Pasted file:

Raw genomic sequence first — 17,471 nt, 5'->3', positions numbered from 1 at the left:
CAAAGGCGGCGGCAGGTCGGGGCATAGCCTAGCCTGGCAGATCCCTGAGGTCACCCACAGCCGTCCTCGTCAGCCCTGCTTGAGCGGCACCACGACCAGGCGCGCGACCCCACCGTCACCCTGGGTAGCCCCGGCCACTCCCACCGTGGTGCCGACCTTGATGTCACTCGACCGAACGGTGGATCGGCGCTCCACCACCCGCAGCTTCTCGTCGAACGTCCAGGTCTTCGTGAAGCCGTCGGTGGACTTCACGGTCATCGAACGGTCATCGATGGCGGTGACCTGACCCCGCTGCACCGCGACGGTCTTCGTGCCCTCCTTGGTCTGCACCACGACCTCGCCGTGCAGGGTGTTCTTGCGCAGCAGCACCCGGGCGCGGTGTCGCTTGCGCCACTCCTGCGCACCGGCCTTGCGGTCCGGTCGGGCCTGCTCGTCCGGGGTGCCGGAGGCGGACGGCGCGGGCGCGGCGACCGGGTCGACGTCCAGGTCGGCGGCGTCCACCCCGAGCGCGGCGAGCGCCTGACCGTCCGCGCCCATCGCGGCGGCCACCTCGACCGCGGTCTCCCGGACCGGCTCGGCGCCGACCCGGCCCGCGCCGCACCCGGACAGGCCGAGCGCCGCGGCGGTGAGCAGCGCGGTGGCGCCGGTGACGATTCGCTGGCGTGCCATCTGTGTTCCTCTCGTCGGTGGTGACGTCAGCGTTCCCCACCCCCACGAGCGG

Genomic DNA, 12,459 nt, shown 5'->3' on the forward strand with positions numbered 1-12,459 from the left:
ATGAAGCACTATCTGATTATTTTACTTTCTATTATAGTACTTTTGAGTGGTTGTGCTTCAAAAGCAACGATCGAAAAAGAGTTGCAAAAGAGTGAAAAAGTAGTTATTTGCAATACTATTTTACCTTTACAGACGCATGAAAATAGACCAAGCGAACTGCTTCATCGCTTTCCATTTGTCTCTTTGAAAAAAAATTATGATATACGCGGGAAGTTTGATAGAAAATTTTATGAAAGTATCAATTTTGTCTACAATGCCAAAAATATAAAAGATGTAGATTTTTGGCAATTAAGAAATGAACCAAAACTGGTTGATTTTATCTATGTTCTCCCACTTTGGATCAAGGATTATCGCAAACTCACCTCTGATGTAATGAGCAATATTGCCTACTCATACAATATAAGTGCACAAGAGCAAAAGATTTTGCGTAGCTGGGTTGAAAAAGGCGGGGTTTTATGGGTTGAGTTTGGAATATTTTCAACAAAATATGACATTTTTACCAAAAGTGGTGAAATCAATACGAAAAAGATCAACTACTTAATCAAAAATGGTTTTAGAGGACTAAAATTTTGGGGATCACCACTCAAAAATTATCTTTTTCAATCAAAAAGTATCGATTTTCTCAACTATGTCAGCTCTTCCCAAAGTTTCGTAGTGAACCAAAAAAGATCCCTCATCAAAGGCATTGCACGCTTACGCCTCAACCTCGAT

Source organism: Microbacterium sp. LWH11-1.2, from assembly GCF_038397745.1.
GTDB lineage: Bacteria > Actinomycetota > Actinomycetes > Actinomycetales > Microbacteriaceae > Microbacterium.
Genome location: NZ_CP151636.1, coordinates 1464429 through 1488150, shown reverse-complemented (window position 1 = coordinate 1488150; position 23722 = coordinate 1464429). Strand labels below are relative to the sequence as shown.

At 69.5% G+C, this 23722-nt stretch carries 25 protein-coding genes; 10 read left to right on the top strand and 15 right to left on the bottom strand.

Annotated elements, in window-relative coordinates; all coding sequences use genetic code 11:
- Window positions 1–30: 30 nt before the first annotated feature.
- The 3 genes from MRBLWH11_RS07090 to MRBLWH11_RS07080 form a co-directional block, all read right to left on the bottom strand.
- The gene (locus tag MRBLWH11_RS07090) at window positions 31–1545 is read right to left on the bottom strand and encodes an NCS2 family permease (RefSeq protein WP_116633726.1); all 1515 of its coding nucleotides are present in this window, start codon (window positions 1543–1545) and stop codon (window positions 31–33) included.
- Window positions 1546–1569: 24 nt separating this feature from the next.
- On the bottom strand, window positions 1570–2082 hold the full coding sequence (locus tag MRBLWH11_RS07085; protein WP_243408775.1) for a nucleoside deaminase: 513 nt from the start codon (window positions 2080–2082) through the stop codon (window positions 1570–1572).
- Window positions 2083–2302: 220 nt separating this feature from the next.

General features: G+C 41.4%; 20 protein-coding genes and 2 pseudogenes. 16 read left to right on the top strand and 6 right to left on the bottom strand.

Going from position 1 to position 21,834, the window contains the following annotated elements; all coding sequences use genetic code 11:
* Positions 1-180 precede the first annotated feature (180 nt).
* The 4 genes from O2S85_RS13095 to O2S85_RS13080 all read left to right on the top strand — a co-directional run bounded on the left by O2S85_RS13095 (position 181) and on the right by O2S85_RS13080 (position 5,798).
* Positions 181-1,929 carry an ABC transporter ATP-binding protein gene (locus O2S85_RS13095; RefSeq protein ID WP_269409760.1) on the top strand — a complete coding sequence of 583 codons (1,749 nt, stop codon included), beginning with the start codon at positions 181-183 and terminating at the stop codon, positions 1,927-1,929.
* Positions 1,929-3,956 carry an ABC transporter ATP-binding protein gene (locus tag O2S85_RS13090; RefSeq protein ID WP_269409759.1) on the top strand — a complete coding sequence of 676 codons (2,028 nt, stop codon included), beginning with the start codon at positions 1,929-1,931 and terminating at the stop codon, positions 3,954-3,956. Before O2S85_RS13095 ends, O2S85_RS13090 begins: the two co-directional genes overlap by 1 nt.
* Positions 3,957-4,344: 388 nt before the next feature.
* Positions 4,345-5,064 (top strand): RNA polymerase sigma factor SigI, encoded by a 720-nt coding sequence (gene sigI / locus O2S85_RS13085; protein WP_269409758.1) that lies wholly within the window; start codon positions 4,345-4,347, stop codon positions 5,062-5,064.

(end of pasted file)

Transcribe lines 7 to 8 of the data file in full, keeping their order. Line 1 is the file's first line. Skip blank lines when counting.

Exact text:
Genome location: NZ_CP151636.1, coordinates 1464429 through 1488150, shown reverse-complemented (window position 1 = coordinate 1488150; position 23722 = coordinate 1464429). Strand labels below are relative to the sequence as shown.

At 69.5% G+C, this 23722-nt stretch carries 25 protein-coding genes; 10 read left to right on the top strand and 15 right to left on the bottom strand.